Blue Is The Warmest Color hasn’t had an easy road since it won the top prize at Cannes in May. First Abdellatif Kechiche’s film was ruled ineligible for the Best Foreign Language Film Oscar race because of its October 9 opening in France, which is nine days after the deadline for a submitting country. Now the controversial lesbian drama’s US distributor says it will release the film domestically with an adults-only NC-17 rating. Sundance Selects, which isn’t an MPAA member, says it opted not to trim scenes of “explicit sexual content” or release the pic unrated. Warmest Color, starring Lea Seydoux and Adele Exarchopoulos, will open October 25, shortly after its screening at the New York Film Festival. “This is a landmark film with two of the best female performances we have ever seen on screen,” Sundance Selects/IFC Films President Jonathan Sehring said in a statement. “The film is first and foremost a film about love, coming of age and passion. We refuse to compromise Kechiche’s vision by trimming the film for an R rating. … An NC-17 rating no longer holds the stigma it once did.”
Sundance Selects To Release Palme d’Or Winner ‘Blue Is The Warmest Color’ With NC-17 Rating In The US
EXCLUSIVE: Another movie has gotten an NC-17. Killer Joe, the Billy Friedkin-directed adaptation of the Tracy Letts play just got an NC-17 rating. That is one of the first releases by LD Entertainment, the new distribution company started by Mickey Liddell and run by David Dinerstein. They will appeal the rating and it’s unusual; Letts is the Pulitzer Prize and Tony-winning playwright of August: Osage County.This one is a garish, sexy black comedy that stars Matthew McConaughey, Emile Hirsch, Juno Temple, Gina Gerson and Thomas Haden Church and it’s slated for a summer release.
The pic premiered at Venice and it has been called Tennessee Williams meets Quentin Tarantino. It played Toronto, where it was acquired by LD, and will makes its US premiere at SXSW. It’s racy and violent, but LD thinks it’s an R film. “We will use our best efforts to overturn this decision,” Dinerstein said. “We stand by our filmmakers and remain faithful to their visions.” Stay tuned.
The MPAA has given an NC-17 rating to the Steve McQueen-directed Shame, which is exactly what Deadline told you would happen back when we broke the story that Fox Searchlight had acquired it at the start of the 2011 Toronto Film Festival. The rating was dealt for “some explicit sexual content,” which basically means that Michael Fassbender goes Full Monty through much of the film. McQueen expected this rating, and the deal stipulated that the winning distributor would not be permitted to change a frame of a film that everybody knew would be NC-17. Fox Searchlight will wear that rating like a badge, despite the limitations that come with trying to market NC-17. Nobody feels this is a gimmick, and Shame is getting great critical response and gives Fassbender a real shot at an Oscar nomination. This might be the closest thing to Last Tango in Paris or Midnight Cowboy that we’ve seen in quite a long time.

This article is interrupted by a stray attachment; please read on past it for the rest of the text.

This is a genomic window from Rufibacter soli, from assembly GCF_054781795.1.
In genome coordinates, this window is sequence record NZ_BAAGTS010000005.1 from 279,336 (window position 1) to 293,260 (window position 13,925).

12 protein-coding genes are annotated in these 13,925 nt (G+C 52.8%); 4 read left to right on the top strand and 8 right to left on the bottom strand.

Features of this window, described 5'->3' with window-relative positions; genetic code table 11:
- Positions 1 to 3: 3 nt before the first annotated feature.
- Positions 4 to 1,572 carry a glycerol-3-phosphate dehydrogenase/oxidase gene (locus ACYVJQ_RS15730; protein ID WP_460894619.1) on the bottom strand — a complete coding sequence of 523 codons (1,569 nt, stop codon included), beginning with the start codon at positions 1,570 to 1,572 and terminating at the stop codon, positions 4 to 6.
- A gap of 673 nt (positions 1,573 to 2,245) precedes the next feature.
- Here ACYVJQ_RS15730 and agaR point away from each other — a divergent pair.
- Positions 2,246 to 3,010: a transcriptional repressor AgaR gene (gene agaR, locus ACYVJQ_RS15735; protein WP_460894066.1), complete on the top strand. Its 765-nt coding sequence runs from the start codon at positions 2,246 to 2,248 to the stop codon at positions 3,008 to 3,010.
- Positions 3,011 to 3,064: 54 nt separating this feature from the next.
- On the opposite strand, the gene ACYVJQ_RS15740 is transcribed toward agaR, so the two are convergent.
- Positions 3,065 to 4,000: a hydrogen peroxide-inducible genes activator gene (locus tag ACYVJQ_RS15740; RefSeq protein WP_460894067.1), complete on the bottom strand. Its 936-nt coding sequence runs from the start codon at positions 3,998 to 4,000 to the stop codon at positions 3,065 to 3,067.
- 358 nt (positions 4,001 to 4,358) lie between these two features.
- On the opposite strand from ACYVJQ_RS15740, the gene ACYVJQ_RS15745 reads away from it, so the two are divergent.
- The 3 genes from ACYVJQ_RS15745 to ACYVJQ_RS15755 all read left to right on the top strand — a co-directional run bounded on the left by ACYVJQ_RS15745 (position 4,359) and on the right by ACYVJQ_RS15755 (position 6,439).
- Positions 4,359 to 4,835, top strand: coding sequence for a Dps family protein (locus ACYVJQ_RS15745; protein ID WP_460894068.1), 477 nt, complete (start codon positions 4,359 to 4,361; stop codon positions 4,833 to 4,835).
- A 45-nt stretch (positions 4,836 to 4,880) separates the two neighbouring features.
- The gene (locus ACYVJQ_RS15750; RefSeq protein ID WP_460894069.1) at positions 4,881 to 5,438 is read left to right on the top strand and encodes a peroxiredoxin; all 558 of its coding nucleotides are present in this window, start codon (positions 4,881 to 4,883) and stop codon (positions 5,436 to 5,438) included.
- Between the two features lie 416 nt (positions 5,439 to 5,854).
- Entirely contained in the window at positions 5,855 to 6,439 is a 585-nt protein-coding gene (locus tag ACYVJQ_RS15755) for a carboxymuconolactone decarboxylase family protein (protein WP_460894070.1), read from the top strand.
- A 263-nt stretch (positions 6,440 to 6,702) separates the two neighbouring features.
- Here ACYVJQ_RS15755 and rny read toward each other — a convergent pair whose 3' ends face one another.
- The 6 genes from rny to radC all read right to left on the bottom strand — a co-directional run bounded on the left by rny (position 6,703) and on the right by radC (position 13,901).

Toronto: ‘Descendants’ Premiere Gets Big Reaction, Searchlight Has No Shame About Pickup Of Controversial ‘Shame’
Fox Seachlight’s annual party at the Thompson Hotel for the Toronto International Film Festival seemed especially ebullient Saturday after its growing Oscar contender, The Descendants, premiered to a standing ovation. Exactly a week earlier, the film received a similar enthusiastic response in Telluride. On top of that, Searchlight’s co-presidents Nancy Utley and Stephen Gilula had just won rights over The Weinstein Company and Sony Pictures Classics to the controversial Steve McQueen-directed Shame, which missed out Saturday on the Golden Lion at the Venice Film Festival but did nab star Michael Fassbender the Best Actor prize for his raw, let-it-all-hang-out performance as a sexually addicted man in freefall.
Utley confirmed that Searchlight will release Shame this year in time for the Oscar race, possibly December. Although they have not dated it, they do want enough time to put a campaign together. She was thrilled that Fassbender got the Venice prize for the film, which premieres in Toronto tomorrow night, after